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Using AI to replace cookies with context

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Advertisers and publishers are scrambling to find alternatives to the third-party cookies which have been prime way of understanding audiences and their interests, but which are soon to be history. One alternative, which seems almost too obvious to mention, is contextual advertising.

Contextual advertising doesn’t intrude on audience identity at all: what the advertiser needs to know is what content is being consumed so that ads can be served appropriate to the audience which would consume that content. Easy, right? Also, as old as the hills. Soap operas, after all, got their name from the understanding that the audience watching them was the same audience which shopped for laundry soap.

AI-powered contextual advertising. But of course, the technology has changed, and contextual advertising can now be much more agile and precise. That was our takeaway from a conversation with Phil Bohn, SVP of Sales and Revenue at Mediavine, the full service ad management agency which has just partnered with contextual intelligence engine GumGum to apply AI to the contextual advertising space.

“The AI adds a layer of comfort for marketers,” he explained. “Yes we can say, we have three thousand food sites, and this is a food blog or a food article, but to drill down and find more information about it is where the AI comes in. Cool, it’s a baking article, but is it sweet, is it chicken? The kind of information an advertiser might be looking for.”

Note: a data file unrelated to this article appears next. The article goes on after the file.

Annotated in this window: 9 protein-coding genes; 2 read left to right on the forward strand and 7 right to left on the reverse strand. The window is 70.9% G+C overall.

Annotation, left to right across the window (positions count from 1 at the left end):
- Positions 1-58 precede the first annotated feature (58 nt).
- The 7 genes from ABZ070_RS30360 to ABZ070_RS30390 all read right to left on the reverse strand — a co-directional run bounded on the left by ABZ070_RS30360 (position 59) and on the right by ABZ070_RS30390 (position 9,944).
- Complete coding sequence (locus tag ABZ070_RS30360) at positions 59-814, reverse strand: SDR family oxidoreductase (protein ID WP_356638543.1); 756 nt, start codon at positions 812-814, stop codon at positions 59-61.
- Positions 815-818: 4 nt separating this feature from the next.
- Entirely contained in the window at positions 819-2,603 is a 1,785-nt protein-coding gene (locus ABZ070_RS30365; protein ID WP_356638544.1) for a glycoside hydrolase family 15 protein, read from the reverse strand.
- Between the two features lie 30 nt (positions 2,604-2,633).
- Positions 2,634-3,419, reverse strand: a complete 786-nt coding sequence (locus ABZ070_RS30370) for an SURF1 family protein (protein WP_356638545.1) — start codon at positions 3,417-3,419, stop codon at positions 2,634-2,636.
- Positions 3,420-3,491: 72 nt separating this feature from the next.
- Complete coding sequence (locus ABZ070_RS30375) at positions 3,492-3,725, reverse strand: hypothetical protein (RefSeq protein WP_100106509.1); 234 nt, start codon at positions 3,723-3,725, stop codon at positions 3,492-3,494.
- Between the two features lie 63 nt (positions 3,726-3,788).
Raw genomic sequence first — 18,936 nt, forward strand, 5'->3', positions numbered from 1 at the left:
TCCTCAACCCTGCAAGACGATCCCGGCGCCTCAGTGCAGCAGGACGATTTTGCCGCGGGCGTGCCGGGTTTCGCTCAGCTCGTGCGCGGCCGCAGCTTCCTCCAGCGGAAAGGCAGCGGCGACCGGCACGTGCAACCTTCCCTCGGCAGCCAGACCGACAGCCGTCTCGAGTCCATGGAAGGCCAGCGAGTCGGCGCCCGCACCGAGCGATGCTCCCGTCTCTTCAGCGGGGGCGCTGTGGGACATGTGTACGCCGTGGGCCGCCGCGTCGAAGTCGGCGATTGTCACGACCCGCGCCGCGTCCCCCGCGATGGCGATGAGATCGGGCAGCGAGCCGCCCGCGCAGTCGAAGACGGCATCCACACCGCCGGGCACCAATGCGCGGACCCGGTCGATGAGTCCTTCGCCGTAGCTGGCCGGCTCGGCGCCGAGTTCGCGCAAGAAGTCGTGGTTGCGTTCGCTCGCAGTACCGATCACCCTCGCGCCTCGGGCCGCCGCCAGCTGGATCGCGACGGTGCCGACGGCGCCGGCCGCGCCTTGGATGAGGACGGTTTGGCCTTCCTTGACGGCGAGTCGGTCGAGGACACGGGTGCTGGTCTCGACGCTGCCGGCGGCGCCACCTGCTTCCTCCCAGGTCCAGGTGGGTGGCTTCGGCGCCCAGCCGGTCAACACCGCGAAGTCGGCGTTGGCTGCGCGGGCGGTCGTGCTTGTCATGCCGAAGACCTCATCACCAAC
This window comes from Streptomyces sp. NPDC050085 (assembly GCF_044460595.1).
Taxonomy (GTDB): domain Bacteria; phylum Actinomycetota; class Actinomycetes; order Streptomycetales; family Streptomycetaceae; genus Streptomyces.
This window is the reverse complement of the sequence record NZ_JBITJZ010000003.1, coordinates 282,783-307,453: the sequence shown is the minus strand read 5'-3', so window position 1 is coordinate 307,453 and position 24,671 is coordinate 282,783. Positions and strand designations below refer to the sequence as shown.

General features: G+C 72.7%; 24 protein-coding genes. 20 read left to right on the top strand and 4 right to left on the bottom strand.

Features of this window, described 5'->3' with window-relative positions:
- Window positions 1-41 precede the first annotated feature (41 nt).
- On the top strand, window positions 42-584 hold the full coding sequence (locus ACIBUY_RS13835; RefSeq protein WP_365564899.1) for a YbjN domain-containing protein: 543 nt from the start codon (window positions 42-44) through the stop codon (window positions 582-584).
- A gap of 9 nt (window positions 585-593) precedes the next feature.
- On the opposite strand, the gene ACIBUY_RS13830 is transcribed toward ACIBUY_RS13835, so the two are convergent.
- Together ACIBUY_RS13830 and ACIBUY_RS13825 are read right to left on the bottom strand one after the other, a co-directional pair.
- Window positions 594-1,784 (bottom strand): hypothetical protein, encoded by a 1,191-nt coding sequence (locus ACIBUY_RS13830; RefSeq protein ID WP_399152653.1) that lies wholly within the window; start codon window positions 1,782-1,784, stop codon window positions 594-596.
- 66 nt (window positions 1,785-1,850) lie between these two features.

Brand safety monitoring. The GumGum tool is called Verity. It reads text (natural language processing) and also analyses images and metadata, in order to derive contextual data at scale (Mediavine has around 8,000 partner websites). It also looks at brand safety. “That’s the easy part, right?” said Bohn. “You can find ‘earthquake’ and rule that out as a page you want to place an ad on, but to look and know that there’s an earthquake cake, and put that into context, makes a big difference.”

Choosing GumGum as a partner was an unusual move for Mediavine, Bohn said. “We build a lot of our own products. We built our own video players for instream and outstream, we built our own wrapper infrastructure. So we had to talk about, is this something we build in house? We probably could have pulled it off, but it would have required quite a bit of resources.”

Integration with The Trade Desk’s UID. Another proactive response to the coming cookie-less world has been the development of persistent audience identities based on first party data collected with consent. One of the leading initiatives in this space has been The Trade Desk’s Unified ID (currently Unified ID 2.0), which is also embedded into LiveRamp’s infrastructure for use by SSPs and DSPs.

Mediavine announced this week that it’s bringing its proprietary Grow.me audience engagement framework to the party. The significance of Grow.me is that, although Mediavine has some enterprise clients, it tends to partnermainly with small-to-medium publishers — just a lot of them. As Bohn explained, users are much more ready to give up personally identifying information, like an email address, to consume content from a site like The New York Times than content from a blog.